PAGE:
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Now that the Department of Health and Human Services has decided on the new ICD-10 deadline, one reality not to be overlooked is that October 1, 2014 is a mere two years away.
That doesn’t leave a lot of time for healthcare organizations to meet the mandate, particularly those who have not yet even started the conversion. Blue & Co. Senior Manager Deb Grider shares with Government Health IT how the new deadline is thus far perceived, discusses the reality of some health entities still being in denial that ICD-10 will happen and suggestshow those already into the transition can adjust their plans to make use of the extra year.
Q: Is the ICD-10 deadline of Oct 1, 2014 good for your clients?
A: Yes, allowing the industry an additional year is good. Many hospitals and physician groups just started their implementation planning in early 2012, and would not have met the 2013 deadline, or would have struggled to meet it. There are even some smaller hospitals, and physician groups who have done nothing thus far. They need to now jump-start their implementation planning. Time is running out.
Q: Would your clients have preferred more time?
A: As you know, many in the industry do not want to implement ICD-10 and don’t yet realize its value. Delaying ICD-10 further than 2014 would stop everyone in their tracks. Honestly, many in healthcare don’t think ICD-10 will happen anyway and are just waiting for the next delay from HHS. I have heard from some clients who are skeptical that ICD-10 will ever happen. I think it will. Just like the ostrich burying its head in the sand, those who wait will pay the price financially. I think allowing more time would not be beneficial at all. I am waiting to see how organizations that pushed back ICD-10 will react to the new deadline.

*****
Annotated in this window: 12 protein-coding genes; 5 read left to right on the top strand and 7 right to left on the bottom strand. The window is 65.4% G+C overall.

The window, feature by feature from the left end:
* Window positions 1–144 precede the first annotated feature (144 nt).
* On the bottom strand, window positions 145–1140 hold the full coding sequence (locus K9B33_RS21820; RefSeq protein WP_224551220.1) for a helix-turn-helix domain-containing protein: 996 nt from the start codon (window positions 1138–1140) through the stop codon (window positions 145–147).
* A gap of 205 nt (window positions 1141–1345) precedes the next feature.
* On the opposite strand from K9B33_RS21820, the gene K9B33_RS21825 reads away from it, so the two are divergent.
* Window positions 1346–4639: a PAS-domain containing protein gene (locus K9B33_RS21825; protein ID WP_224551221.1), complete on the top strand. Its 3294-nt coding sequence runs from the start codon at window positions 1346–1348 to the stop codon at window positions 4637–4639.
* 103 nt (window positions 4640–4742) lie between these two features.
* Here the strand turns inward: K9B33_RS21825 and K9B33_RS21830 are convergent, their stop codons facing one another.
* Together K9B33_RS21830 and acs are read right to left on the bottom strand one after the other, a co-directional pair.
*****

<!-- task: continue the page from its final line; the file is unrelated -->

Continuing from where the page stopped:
Q: How can those who are already well on their way toward ICD-10 trim sails accordingly?
A: Those who have continued working on ICD-10 need to keep working diligently, keeping the steering committee active and engaged and following through on their action plan and project planning. Right now, everyone should be either wrapping up the impact assessment or putting together their project plan. Ideally, their action plan should be finished and they should be beginning the process of putting the plan into action. All organizations should be investigating training options, performing documentation reviews, educating physicians and performing coding assessments.
When you think about it, 2014 is only two years away and there is still so much to be accomplished in a short period of time. The additional year will give us the timeline to complete the process. It is going to be an interesting and exciting time in healthcare – that is for certain.